London: Rudolph Ackermann, 1837. Item #03354
"A Most Valuable and Important Book"
Second and Enlarged Edition
With Additional Text and Six Extra Hand-Colored Plates
[ALKEN, Henry, illustrator]. NIMROD (pseud. of C.J. Apperley). Memoirs of the Life of the Late John Mytton, Esq. of Halston, Shropshire. Formerly M.P. for Shrewsbury, High sheriff for the Counties of Salup & Merioneth, and Major of the North Stropshire Yeomanry Cavalry. With Notices of His Hunting, Shooting, Driving, Racing, Eccentric and Extravagant Exploits By Nimrod. With Numerous Illustrations by H. Alken and T.J. Rawlins. Second Edition. Reprinted with considerable Additions from the New Sporting Magazine. London: Rudolph Ackermann, 1837.
Second and enlarged edition, with additions to the text and six extra hand-colored plates.
Tall octavo (9 1/2 x 5 7/8 inches; 241 x 150 mm). ix, , 206, , [8, publishers catalog) pp. Extra-engraved title-page with aquatint vignette. Eighteen hand-colored aquatint plates, all but two with tissue guards.
Publisher's original green pebbled cloth with large trophy vignette in gilt enclosing title, and gilt lettered spine with dog and rabbit gilt stamps bordering title and "1837" in gilt at foot. All edges gilt. Yellow coated endpapers. Gilt stamping a little dull, small area of wear on spine. Fore-margin of plate opposite p. 30 slightly frayed, some very minor scattered foxing but still an excellent copy. Bookplate of Maxine and Joel Spitz on front paste-down. Housed in a fleece-lined, quarter maroon morocco clamshell case.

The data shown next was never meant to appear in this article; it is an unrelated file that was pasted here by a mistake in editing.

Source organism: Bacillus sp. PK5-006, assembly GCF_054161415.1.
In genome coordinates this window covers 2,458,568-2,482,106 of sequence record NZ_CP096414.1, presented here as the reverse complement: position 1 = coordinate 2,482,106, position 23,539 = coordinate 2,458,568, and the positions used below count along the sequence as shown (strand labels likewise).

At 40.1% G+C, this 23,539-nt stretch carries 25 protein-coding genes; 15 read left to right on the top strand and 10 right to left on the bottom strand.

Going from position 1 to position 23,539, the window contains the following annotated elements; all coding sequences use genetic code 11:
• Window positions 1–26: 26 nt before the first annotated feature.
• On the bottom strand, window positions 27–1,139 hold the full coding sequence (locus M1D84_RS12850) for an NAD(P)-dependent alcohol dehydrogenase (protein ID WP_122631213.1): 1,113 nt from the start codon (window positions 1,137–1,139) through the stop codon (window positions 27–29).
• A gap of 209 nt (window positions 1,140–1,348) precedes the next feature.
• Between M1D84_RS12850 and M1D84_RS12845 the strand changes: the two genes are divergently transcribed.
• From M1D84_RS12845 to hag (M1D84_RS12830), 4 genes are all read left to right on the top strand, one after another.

Provenance: J. Smith and Son, Glasgow (ticket) - acquired from Walter Hill, 1929.
A most valuable and important book for the sporting life of the period, aptly described by Newton as 'a biography of a man that reads like a work of fiction'" (Tooley).
"This is not a work of fiction, for John Mytton, a rather inglorious character for a biography, was a hard-living, hard-drinking country squire of Halston, Shropshire, capable of the utmost physical endurance, and ready to accept any wager to walk, shoot or ride against any man. Many of his feats are recorded and graphically delineated, including the climax of his folly in setting his nightshirt on fire to cure a hiccough (Martin Hardie).
1. Well done, Neck or Nothing...
2. A Nick, or the nearest way home.
3. Wild Duck Shooting.
4. What! Never upset in a gig?
5. I wonder whether he is a good timber jumper!
6. The Meet with Lord Derby's Stag Hounds.
7. Stand and deliver.
8. Tally ho! Tally ho!...
9. The Oaks Filly.
10. Light come, light go.
11. On Baronet clears nine yards of water.
12. D--n this hiccup!
13. A h-ll of a row in a hell...
14. Swims the Severn at Uppington Ferry.
15. How to cross a country comfortably after dinner.
16. Heron shooting...
17. A Squire trap, by Jove!
18. Now for the honour of Shropshire.
Tooley 67. Schwerdt 1, p. 38. Abbey, Life, 385. Martin Hardie, pp. 185-186. Prideaux, p. 326.
Out of stock